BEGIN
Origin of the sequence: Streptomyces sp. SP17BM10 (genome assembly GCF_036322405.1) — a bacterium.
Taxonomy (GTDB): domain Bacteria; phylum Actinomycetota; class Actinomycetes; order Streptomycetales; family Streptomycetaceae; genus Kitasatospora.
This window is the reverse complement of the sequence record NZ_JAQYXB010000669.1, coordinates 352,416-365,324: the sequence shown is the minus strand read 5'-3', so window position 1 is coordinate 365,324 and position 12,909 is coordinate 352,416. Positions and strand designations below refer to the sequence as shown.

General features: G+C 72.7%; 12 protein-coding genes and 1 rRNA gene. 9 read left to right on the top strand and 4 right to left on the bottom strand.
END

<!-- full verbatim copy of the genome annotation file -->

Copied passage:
Origin of the sequence: Streptomyces sp. SP17BM10 (genome assembly GCF_036322405.1) — a bacterium.
Taxonomy (GTDB): domain Bacteria; phylum Actinomycetota; class Actinomycetes; order Streptomycetales; family Streptomycetaceae; genus Kitasatospora.
This window is the reverse complement of the sequence record NZ_JAQYXB010000669.1, coordinates 352,416-365,324: the sequence shown is the minus strand read 5'-3', so window position 1 is coordinate 365,324 and position 12,909 is coordinate 352,416. Positions and strand designations below refer to the sequence as shown.

General features: G+C 72.7%; 12 protein-coding genes and 1 rRNA gene. 9 read left to right on the top strand and 4 right to left on the bottom strand.